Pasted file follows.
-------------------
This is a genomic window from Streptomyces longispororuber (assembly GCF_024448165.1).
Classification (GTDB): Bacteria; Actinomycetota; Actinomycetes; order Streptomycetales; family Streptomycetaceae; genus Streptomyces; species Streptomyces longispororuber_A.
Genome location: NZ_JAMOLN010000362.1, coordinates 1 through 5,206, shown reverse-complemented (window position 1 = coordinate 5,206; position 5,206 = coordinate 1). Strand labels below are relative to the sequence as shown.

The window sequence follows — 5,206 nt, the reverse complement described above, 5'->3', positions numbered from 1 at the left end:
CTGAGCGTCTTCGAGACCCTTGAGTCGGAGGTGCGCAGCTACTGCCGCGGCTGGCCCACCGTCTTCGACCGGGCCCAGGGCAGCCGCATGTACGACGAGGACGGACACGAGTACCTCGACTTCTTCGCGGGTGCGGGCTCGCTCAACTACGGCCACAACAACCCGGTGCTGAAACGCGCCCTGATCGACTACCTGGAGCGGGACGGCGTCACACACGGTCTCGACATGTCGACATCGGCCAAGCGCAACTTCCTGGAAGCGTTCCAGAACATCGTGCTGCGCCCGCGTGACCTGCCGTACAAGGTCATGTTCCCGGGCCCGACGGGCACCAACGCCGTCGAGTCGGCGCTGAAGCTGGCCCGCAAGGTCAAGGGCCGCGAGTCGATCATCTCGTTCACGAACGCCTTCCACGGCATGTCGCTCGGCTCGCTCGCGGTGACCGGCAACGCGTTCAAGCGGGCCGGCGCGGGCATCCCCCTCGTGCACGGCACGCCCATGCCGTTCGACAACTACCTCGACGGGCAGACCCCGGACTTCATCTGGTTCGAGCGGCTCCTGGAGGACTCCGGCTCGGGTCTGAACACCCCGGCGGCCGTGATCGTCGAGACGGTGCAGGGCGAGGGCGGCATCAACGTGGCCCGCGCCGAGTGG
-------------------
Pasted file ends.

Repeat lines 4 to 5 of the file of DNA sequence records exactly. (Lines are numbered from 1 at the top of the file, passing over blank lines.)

The window sequence follows — 5,206 nt, the reverse complement described above, 5'->3', positions numbered from 1 at the left end:
CTGAGCGTCTTCGAGACCCTTGAGTCGGAGGTGCGCAGCTACTGCCGCGGCTGGCCCACCGTCTTCGACCGGGCCCAGGGCAGCCGCATGTACGACGAGGACGGACACGAGTACCTCGACTTCTTCGCGGGTGCGGGCTCGCTCAACTACGGCCACAACAACCCGGTGCTGAAACGCGCCCTGATCGACTACCTGGAGCGGGACGGCGTCACACACGGTCTCGACATGTCGACATCGGCCAAGCGCAACTTCCTGGAAGCGTTCCAGAACATCGTGCTGCGCCCGCGTGACCTGCCGTACAAGGTCATGTTCCCGGGCCCGACGGGCACCAACGCCGTCGAGTCGGCGCTGAAGCTGGCCCGCAAGGTCAAGGGCCGCGAGTCGATCATCTCGTTCACGAACGCCTTCCACGGCATGTCGCTCGGCTCGCTCGCGGTGACCGGCAACGCGTTCAAGCGGGCCGGCGCGGGCATCCCCCTCGTGCACGGCACGCCCATGCCGTTCGACAACTACCTCGACGGGCAGACCCCGGACTTCATCTGGTTCGAGCGGCTCCTGGAGGACTCCGGCTCGGGTCTGAACACCCCGGCGGCCGTGATCGTCGAGACGGTGCAGGGCGAGGGCGGCATCAACGTGGCCCGCGCCGAGTGG